Pedestrian Struck by Right Turning Tractor-Trailer… Was He Really on the Curb?

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Steven M. Schorr, PE :::: 

Case Synopsis: A pedestrian on the east side [southeast corner] of a city street was looking to the north, waiting for the traffic signal to direct pedestrians to cross.  A northbound tractor-trailer was executing a right turn to head eastbound.  The tractor passed the pedestrian, but the pedestrian was knocked down by the right side of the trailer and then run over by the right rear trailer tires.  The pedestrian was moved prior to the police documenting the area.  There was a photograph of the point of rest position of the tractor-trailer which had finished its turn prior to being “flagged down” by witnesses who observed the collision.  The witnesses gave contradictory testimony as to whether the pedestrian was on the curb or in the street at the time of the collision.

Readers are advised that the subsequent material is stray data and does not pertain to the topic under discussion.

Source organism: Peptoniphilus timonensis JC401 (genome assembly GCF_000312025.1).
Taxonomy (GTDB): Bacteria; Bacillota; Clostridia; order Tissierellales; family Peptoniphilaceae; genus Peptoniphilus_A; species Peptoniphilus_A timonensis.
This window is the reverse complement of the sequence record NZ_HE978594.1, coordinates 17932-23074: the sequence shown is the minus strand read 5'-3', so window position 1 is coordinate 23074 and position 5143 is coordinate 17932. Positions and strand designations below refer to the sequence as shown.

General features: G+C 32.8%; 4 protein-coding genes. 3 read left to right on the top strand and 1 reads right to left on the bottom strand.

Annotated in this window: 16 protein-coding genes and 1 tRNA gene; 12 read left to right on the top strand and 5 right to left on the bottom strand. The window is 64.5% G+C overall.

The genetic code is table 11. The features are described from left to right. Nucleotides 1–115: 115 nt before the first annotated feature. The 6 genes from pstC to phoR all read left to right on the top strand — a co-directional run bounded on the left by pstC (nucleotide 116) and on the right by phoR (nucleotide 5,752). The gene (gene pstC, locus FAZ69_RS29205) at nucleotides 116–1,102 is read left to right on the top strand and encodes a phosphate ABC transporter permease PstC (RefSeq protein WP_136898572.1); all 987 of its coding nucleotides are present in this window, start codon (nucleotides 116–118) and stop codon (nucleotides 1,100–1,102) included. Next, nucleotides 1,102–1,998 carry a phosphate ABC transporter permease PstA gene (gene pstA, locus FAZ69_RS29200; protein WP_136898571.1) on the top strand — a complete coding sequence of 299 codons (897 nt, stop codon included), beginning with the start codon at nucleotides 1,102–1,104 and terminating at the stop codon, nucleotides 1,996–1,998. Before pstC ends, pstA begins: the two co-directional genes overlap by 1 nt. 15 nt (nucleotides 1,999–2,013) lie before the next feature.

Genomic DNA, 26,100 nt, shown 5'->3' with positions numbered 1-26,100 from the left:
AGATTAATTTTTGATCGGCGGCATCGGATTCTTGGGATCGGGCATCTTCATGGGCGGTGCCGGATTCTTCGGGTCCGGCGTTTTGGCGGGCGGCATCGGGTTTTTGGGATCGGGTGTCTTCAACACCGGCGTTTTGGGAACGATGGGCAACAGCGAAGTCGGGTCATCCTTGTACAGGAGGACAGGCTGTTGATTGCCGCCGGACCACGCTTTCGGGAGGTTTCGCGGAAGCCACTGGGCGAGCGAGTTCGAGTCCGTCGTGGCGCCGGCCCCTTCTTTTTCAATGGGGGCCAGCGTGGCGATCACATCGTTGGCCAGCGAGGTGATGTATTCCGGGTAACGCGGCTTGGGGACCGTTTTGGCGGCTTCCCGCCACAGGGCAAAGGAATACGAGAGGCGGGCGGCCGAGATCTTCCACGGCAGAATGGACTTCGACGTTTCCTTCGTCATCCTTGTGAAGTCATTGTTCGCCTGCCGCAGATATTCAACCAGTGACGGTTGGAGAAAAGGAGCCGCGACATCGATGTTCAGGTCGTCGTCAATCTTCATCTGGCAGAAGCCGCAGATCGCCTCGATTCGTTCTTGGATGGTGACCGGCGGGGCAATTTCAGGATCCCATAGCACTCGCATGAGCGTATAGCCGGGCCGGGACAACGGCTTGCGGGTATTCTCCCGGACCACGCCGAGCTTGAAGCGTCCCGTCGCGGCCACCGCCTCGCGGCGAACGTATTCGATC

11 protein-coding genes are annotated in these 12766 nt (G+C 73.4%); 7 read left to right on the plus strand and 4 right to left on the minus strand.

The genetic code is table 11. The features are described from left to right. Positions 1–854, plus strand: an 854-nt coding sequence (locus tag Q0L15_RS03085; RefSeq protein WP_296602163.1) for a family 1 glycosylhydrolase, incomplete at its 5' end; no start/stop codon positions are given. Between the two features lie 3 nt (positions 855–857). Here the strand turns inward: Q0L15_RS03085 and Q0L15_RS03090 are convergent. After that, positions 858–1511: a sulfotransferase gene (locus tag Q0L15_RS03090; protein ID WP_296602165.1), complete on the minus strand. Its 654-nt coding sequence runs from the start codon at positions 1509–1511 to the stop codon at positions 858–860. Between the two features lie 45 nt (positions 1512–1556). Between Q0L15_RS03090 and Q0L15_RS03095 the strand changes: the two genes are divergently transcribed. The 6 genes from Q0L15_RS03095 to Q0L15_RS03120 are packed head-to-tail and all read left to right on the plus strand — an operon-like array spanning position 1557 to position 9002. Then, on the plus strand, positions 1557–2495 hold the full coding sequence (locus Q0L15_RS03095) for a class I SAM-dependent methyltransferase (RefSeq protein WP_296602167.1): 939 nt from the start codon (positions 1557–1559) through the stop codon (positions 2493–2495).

Expert Analysis: The point of rest position of the tractor-trailer was defined using the police photograph.  This was a key piece of evidence in the analysis.  Utilizing the specifications of the tractor-trailer and “physics-based” computer software, the specific path of the tractor and trailer [including the “off-tracking” of the trailer] was modeled.  The analysis showed that in order for the tractor-trailer to be in the orientation it was in at its point of rest and as defined by the police photograph, the right side tires of the trailer had to have crossed onto the southeast sidewalk as the vehicle executed its right turn. 

Result: It was this “off-tracking” path [common to articulated vehicles where the tractor is essentially dragging the trailer behind it] that resulted in the right rear tires of the trailer mounting the curb, and striking the pedestrian who was located properly on the southeast corner sidewalk. 

 

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